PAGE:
by Lizzie Leopold
Balance seems like a potent metaphor for running a dance company. High on releve, eyes fixed on one still point, center held tight, arms strong, shoulders relaxed and just a little bit of luck…
Whether you are a one-man-show, wearing all the hats yourself, or an organization with a hundred employees, the balance of the artistic and administrative branches is a significant challenge. The priority to make new, exciting dances and the priority to run a solvent, growing business continually compete for top billing.
One of my favorite explanations of this divide comes from twentieth century German-born philosopher Theodor Adorno. He calls it culture vs. administration. Culture, the artistic branch, is the reflection of pure humanity without any regard for its functional relationships within society. It is defined by a spontaneity and is not concerned with expansion or preservation. One the other end, Adorno’s administration is the task done “looking down from on high,” that assembles, distributes, evaluates and organizes. Administration has the unavoidable tendency towards expansion, both quantitatively and qualitatively. These categories slip seamlessly and eerily onto the mold of the not-for-profit dance company.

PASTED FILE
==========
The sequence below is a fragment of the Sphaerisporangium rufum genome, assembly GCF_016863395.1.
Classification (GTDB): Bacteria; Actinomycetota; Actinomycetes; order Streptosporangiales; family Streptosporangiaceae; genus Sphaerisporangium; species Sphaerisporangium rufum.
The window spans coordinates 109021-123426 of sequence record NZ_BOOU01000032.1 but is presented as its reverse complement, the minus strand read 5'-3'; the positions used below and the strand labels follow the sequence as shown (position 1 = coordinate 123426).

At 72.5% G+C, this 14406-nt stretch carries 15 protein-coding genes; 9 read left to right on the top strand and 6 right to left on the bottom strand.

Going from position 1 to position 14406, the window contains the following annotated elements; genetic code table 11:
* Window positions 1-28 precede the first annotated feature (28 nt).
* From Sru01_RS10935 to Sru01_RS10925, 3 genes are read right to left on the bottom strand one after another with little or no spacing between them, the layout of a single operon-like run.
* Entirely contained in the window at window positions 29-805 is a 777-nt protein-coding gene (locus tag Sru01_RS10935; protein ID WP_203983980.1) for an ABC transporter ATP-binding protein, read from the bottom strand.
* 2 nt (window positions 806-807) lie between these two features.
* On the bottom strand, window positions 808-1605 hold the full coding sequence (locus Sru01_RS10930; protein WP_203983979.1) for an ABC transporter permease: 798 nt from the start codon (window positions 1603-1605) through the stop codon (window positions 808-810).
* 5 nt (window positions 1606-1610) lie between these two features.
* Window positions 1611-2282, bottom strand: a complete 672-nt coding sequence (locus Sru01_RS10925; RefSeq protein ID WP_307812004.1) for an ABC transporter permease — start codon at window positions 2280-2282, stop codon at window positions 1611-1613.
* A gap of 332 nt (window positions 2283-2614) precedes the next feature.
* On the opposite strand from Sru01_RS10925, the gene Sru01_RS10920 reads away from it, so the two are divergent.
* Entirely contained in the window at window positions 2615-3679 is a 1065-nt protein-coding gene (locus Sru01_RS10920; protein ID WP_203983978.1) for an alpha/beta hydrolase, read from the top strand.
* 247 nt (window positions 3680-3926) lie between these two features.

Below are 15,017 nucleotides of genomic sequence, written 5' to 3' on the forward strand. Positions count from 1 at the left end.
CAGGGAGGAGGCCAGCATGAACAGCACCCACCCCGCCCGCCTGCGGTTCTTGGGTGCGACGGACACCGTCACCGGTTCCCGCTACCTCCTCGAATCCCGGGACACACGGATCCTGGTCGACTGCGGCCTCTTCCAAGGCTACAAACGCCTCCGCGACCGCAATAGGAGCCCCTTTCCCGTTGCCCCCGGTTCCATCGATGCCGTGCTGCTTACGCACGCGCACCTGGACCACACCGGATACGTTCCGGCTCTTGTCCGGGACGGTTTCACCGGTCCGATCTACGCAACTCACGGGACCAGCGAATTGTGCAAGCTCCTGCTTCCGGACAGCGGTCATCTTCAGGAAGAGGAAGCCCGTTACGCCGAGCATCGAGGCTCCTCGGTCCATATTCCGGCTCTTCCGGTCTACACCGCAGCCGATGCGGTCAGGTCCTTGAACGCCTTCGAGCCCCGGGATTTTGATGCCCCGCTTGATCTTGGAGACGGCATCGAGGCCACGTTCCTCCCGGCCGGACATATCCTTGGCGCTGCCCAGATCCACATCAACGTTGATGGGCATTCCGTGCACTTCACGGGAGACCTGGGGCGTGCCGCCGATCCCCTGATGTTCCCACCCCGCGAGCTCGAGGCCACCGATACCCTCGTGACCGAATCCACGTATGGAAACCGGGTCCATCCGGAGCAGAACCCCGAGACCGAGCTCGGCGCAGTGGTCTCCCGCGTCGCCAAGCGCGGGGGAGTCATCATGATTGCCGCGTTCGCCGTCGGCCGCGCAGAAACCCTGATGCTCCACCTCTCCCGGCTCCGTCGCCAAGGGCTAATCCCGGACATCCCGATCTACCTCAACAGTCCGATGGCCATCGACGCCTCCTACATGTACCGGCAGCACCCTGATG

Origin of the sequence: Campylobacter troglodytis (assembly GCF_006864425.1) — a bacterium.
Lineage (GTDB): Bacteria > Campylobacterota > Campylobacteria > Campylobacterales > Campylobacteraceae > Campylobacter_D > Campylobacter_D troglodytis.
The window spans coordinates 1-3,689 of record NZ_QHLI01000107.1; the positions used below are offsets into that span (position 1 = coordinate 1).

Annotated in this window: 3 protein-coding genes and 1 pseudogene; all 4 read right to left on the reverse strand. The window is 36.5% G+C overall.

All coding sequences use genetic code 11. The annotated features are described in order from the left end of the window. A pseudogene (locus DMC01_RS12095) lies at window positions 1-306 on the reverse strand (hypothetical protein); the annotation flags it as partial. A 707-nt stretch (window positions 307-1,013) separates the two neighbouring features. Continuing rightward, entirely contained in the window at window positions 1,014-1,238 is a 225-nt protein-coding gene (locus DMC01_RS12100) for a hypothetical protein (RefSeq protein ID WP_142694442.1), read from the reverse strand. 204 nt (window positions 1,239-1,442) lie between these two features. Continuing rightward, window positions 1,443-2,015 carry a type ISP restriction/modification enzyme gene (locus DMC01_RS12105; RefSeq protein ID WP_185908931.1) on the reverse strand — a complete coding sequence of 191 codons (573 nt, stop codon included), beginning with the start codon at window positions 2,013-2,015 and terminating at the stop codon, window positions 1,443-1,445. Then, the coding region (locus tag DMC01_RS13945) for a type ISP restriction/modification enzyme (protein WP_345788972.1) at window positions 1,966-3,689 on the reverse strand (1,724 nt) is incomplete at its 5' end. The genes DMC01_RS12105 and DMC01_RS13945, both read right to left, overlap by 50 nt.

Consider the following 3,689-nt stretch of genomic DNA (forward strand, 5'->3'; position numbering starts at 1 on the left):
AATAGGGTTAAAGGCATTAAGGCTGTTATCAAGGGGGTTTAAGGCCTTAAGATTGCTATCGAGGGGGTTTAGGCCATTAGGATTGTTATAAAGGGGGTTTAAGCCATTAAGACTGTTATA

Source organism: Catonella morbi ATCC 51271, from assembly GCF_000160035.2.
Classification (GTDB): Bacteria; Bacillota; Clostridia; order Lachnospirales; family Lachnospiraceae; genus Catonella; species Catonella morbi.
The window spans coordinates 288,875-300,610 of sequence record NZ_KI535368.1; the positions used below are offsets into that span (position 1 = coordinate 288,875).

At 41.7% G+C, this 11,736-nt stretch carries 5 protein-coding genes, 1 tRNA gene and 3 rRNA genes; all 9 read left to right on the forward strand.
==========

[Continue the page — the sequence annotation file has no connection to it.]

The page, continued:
The two branches are both completely opposed and yet completely dependent on one another. The challenge from the outset is a precarious balancing of artistic vision and commerce, a dance between art and money carefully choreographed by the artist and facilitated by the board of directors and administrative team. [Read more…]